I am sure some people use Rails, just to use it so they can say, “PHP? Ha, thats old school!” as someone said to me. After doing some massive research today about Rails, I have decided to stick with PHP and Javascript. Thanks for the original post and the comments that followed. I am sure even if I was in Silicon Valley, I would not try and waste valuable programming time, learning Ruby, that actually sounds like it could be someones downfall listening to that advice buddy. As the article says, do what you know. If you don’t know any, do Ruby, apparently you will get paid more until everyone else starts doing it too, than the PHP guys will get paid more.

  32. PHP and ROR says:

    after reading this article i have concluded that php is winner… because it is most flexible scripting language. if you want RAD rather use PHP framework which have been already developed that are similar to ROR. SO PHP is really is last choice

  33. Dennis says:

    Declaring PHP a winner of RoR is simply one of choice. Both languages have their “quirks” and are both liked/disliked by the open source community. But for the simple fact that Ruby can run an extended process without having to be “kickstarted” is a winner in my book. The ability to also have really good kernal processing built-in when dealing with the language is also a reason to choose Ruby.

    Rails provides an extremely fast approach to developing an app, whereas PHP and its multitude of frameworks can provide the developer with daunting white screens of death with no reason whatsoever and many hours of debugging with no kind of stack trace.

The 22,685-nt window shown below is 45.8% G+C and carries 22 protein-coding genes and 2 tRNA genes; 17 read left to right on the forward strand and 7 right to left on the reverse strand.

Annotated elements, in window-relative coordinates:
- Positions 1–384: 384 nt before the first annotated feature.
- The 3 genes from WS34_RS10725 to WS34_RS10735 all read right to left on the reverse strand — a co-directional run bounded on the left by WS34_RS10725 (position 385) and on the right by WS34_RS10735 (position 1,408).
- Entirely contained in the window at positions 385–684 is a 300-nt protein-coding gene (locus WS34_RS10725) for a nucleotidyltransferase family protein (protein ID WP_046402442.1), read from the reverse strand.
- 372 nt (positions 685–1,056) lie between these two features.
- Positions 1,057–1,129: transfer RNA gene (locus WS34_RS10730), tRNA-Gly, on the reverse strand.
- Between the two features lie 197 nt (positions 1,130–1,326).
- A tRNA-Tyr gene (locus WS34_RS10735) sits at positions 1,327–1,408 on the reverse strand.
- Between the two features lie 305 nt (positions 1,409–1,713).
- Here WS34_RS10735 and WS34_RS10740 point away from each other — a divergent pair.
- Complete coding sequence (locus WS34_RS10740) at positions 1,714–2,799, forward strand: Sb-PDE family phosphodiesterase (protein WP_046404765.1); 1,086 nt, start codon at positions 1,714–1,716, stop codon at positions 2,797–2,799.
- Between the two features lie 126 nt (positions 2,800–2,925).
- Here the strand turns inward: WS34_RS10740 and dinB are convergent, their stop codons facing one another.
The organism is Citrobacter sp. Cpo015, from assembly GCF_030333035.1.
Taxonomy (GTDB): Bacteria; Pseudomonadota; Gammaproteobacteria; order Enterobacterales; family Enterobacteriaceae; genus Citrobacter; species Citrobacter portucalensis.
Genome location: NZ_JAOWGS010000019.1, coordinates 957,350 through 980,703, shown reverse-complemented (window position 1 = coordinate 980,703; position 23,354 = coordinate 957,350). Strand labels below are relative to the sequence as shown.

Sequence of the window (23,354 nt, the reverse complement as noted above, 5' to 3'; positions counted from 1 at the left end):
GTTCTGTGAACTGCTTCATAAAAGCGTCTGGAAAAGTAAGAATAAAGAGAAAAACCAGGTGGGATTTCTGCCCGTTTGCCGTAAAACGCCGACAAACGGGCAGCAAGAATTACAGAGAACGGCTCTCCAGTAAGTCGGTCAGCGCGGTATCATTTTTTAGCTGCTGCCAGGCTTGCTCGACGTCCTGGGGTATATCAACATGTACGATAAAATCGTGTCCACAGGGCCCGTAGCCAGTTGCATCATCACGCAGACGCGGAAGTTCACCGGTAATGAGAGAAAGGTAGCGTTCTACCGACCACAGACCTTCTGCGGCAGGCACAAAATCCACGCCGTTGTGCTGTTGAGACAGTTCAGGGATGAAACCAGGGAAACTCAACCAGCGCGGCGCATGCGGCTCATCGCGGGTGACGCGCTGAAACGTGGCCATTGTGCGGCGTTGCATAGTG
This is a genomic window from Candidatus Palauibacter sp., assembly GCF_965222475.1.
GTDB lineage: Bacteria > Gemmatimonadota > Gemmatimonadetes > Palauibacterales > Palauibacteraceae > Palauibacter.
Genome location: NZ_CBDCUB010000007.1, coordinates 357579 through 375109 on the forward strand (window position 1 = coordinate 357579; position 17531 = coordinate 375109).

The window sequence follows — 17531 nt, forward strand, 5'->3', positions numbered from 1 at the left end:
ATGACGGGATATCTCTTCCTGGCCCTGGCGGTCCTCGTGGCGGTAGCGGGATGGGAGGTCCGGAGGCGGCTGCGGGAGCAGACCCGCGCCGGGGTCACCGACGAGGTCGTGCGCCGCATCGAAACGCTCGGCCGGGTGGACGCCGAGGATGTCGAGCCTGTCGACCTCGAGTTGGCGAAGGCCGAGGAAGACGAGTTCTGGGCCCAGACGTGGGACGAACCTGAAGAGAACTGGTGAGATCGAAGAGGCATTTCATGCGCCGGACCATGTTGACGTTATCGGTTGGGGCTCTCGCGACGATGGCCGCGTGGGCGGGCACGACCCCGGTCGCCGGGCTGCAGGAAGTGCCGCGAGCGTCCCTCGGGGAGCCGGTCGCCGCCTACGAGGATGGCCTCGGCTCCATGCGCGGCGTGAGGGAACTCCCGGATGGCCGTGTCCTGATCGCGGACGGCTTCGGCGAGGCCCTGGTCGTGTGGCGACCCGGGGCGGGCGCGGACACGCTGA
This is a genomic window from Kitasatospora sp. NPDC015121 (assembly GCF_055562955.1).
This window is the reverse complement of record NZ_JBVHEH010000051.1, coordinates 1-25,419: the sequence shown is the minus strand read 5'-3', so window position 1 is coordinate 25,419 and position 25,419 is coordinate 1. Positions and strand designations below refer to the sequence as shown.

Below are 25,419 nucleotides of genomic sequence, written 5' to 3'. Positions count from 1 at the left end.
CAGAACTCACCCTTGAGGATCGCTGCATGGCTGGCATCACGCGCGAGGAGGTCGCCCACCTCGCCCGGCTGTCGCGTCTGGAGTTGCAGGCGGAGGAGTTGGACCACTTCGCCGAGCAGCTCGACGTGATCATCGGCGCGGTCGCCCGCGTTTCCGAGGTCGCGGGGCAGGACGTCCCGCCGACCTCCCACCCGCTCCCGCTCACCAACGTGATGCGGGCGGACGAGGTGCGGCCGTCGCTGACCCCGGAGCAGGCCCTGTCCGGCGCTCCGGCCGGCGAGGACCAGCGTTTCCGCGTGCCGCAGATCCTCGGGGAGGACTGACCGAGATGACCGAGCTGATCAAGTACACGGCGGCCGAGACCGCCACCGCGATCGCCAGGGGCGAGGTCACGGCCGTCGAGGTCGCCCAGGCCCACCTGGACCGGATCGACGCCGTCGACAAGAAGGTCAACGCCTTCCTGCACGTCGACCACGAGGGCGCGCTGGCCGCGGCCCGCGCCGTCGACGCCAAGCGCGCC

The quickness to market is a big plus in today’s economy and RoR provides that ability, especially with technologies such as Capistrano.

  34. Jeff says:

    So, as a freelance developer, I’d like to know which language pays better. Today, it seems that there are more PHP developers needed in the market than RoR developers. But I don’t real care about that so much.

    I would like to know which of these 2 skill-sets pays a better hourly rate.

  35. My fist language was PHP. Then, because I always want to learn I started to play with Ruby and RoR. After the first problems with understanding the deployment etc I was totally amazed both from Ruby and RoR. I think as a language Ruby is far more complex and better than PHP.

    Unfortunately at my job I need to use PHP these days so Ruby and RoR is just for home playing in the moment. When I faced with the issue I need to use PHP again at work I tried to find a RoR like framework in PHP and luckily I found the Yii. With the framework I am quite happy to code in PHP because it handles very well the relations, there is a good console script solution for background processes etc. So if someone wants to learn PHP I recommend after the basics of the language to try Yii.

  36. This is an argument that may never end. You are absolutely right about dedicated (i call it passionate) followers. You should stick with what you know whether that is PHP or Rails. For me, I learned Rails and I have no idea what PHP can or cannot do. The bottom line, though, is that Rails does what I need it to do. If it didn’t I might have looked at PHP.

    In all fairness though, the comparison should be Ruby vs PHP. Great article!!

  37. Kelsey says:

    Who cares, Node is the future.

    Stop living in the past people. PHP is out, better tools exist. Banks use COBOL or FORTRAN, but that doesn’t mean they’re happy about it. Same with PHP.